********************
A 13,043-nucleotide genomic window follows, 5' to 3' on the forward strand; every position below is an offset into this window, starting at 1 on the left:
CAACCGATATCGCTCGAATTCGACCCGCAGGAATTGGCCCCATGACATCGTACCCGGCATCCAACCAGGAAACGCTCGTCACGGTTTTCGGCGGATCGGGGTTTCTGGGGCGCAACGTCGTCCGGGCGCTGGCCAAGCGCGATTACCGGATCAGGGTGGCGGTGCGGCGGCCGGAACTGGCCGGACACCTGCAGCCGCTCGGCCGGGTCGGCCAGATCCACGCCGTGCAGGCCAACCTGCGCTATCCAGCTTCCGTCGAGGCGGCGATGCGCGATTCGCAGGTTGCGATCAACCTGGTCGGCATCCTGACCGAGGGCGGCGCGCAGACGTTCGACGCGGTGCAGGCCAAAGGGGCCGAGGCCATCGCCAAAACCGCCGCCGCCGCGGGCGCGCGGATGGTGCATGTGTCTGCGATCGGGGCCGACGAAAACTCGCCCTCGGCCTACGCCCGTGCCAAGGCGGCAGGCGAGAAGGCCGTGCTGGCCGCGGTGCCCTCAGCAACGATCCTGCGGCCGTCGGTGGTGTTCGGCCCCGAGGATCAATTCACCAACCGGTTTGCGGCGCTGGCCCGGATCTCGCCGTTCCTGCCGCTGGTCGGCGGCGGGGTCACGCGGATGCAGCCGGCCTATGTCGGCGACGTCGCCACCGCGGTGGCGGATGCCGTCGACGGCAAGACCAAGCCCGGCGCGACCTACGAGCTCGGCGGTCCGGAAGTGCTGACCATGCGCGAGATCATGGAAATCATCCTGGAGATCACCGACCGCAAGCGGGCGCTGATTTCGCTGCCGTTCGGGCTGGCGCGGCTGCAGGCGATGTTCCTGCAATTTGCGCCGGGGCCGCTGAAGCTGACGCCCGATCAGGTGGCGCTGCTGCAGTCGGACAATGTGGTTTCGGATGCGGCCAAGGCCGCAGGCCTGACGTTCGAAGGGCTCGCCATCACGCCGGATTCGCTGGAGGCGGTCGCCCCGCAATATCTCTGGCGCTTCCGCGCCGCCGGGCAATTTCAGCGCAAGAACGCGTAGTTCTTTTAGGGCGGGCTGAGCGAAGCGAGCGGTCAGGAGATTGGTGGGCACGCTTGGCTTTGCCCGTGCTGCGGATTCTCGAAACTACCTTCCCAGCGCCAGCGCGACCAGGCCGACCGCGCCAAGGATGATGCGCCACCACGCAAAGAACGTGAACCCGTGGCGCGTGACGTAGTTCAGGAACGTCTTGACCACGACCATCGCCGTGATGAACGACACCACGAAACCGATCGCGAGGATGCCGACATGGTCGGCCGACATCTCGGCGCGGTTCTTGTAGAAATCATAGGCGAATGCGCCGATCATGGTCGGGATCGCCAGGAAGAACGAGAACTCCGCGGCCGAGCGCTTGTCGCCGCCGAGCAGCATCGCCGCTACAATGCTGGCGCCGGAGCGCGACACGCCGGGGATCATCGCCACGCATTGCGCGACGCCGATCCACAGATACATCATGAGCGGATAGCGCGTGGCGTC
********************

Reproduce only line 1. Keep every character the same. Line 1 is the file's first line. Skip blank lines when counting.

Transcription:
A 13,043-nucleotide genomic window follows, 5' to 3' on the forward strand; every position below is an offset into this window, starting at 1 on the left: